As my European friends would say, Iâ€™m â€œon holidayâ€ this week. Translated in to American, that means Iâ€™m on vacation, so I was not planning to post my regular â€œWoman Warrior Wednesdayâ€ feature. Then, out of the blue, came these photographs of Zarghona, the young Afghan girl I found dying in a hospital in Kabul in 2006, now looking very happy with her family.
Several weeks ago, I wrote a story about Zarghona, for a womanâ€™s global communications network, "World Pulse". The WP story was based on the last information I had about her, which was several years old. Retelling the harrowing story of how so many people had come together to save Zarghona from a terminal heart condition, and how after seeing her on my last trip to Afghanistan, I had no further information on her, prompted me to reach out to Dr. Ismail Wardak, the Afghan doctor who had been instrumental in bridging the language and culture barriers we had to cross to save her.
The result of that effort are the two photos you see here: Top, a smiling Zarghona with her parents, and below, with the wonderful Dr. Wardak, one of Afghanistanâ€™s leading orthopedic surgeons. What do these photos tell us?
Do they tell us that the media focus on the woeful condition of the Afghan National Army is accurate? Do they confirm the hyperbole of the pundits and talking heads, many of whom have never been to Afghanistan or have little first-hand knowledge of the Afghan Army, or for that matter, of our extensive US efforts to train them, that when they portray the ANA as unable and/or unwilling to defend their own country, the media are ill-informed?
The Afghan people are frequently stereotyped as ignorant, unaware, or unwilling to build their own future. I challenge you to look at these photographs of this family: A father who is a professional soldier, like many of our own warriors; a loving stay-at-home wife and mother who when her child was dying, never left her side, and a young teenager with a sweet smile, who now has a healthy and hopefully long future ahead of herâ€¦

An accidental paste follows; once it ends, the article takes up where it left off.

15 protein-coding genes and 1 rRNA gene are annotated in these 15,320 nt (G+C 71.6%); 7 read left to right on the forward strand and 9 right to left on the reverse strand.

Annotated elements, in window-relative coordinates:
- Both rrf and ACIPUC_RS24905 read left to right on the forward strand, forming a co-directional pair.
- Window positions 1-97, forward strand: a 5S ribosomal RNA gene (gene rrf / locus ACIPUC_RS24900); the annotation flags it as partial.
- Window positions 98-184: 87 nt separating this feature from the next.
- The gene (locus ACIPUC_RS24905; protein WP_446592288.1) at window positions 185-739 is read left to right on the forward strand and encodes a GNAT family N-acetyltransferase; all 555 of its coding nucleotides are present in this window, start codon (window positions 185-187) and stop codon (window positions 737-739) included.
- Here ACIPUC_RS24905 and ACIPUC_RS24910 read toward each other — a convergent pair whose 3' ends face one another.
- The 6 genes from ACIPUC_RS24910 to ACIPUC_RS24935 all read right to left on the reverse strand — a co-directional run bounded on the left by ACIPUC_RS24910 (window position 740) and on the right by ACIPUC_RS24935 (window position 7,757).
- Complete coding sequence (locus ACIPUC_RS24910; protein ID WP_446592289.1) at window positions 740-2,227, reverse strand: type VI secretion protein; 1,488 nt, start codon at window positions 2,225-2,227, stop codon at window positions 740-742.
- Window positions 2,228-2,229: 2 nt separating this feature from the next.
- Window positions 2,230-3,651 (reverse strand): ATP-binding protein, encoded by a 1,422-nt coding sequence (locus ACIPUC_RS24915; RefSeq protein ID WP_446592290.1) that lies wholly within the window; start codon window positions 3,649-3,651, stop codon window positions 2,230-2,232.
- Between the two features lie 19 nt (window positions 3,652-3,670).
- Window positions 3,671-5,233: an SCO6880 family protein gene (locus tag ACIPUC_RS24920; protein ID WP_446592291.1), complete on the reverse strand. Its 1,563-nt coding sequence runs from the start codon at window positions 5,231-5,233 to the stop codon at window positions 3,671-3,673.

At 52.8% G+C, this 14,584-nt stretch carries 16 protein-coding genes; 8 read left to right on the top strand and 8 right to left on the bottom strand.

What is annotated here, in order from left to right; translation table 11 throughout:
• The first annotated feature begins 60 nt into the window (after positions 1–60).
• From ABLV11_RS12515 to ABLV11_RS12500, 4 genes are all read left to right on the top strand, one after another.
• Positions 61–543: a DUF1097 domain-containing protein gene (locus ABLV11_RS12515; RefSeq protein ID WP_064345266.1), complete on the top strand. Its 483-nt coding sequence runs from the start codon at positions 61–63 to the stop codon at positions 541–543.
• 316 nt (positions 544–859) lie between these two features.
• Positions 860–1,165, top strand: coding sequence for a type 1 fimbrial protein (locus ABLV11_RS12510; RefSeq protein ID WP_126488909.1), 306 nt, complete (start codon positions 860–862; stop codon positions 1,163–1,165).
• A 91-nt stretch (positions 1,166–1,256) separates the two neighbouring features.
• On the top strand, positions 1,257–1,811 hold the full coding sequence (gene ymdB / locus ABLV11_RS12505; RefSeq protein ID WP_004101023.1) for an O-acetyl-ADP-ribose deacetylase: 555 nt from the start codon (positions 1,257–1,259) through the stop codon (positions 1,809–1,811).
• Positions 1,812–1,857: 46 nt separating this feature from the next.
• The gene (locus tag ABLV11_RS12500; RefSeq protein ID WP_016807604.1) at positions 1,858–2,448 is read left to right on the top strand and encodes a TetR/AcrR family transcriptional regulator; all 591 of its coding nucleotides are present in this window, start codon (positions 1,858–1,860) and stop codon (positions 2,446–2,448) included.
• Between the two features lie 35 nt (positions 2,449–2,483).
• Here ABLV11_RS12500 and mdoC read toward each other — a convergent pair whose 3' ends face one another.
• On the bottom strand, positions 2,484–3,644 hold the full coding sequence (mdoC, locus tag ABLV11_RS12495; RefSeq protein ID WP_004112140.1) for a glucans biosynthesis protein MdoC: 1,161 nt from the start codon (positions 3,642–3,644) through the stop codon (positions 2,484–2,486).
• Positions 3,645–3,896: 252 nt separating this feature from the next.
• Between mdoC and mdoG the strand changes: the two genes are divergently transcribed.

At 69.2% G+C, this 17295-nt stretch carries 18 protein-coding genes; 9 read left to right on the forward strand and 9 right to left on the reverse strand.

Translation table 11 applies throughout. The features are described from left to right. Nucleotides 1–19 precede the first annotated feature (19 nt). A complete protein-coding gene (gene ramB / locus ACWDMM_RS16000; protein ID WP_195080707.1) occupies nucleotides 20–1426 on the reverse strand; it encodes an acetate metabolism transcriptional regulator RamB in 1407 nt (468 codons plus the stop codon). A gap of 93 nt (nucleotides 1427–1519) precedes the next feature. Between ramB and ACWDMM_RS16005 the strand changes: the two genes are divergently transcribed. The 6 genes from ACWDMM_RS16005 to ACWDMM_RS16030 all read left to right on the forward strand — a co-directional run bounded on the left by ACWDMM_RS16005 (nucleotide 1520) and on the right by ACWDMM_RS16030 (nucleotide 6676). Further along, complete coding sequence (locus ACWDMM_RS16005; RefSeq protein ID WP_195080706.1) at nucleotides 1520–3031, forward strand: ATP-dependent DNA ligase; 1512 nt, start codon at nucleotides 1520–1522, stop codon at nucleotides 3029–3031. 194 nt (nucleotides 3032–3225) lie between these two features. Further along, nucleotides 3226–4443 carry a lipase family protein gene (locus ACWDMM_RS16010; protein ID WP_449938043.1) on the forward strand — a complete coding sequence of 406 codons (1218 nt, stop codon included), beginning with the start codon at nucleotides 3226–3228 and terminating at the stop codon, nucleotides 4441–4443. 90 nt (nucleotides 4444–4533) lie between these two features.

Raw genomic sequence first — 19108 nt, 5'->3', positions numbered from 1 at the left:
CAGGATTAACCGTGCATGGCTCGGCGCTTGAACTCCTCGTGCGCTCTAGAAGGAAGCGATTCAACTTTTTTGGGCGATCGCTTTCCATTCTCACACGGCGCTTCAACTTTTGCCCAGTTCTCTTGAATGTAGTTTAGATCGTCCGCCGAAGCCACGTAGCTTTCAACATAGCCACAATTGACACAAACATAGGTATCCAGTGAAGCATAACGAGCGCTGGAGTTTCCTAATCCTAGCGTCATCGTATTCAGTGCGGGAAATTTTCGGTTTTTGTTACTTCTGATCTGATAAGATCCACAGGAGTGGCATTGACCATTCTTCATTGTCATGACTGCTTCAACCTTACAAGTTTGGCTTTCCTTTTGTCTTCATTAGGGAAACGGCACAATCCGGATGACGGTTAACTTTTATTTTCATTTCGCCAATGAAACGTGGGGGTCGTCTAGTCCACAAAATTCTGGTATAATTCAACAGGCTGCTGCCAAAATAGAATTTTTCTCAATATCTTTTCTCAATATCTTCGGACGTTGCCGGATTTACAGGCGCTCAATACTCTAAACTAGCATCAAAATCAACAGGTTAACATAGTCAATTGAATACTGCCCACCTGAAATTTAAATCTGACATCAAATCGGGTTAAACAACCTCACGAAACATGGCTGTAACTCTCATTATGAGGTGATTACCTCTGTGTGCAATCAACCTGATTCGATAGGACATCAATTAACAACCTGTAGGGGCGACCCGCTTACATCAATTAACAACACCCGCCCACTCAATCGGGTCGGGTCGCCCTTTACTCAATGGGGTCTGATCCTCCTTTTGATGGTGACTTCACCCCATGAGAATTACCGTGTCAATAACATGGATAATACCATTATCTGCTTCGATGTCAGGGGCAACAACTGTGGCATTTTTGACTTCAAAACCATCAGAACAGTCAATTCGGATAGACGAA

Look at them and tell me that Afghanistan is not filled with itâ€™s own warriors, men, women, and children, who are fighting a battle, each in their own way, to live their lives in peace and security.
1 thought on “A Different Type of Warrior”
I don’t seem to get your post often. Your name came up today on my page, and I wanted to see what you were doing….I admire writers, am reading, again, Francine Prose, Reading Like a writer….if you have any suggestions, please feel free to let me know…..Like your photos, most interested in the Afghan family and the great story of the international team that helped….while living in China last year at an orphanage out side of Beijing, there was not the help for people that we might think of in a communist country, not of the type that I saw had in the Czech Republic even after the revolution. Thank you for a great blog, I will be visiting more often.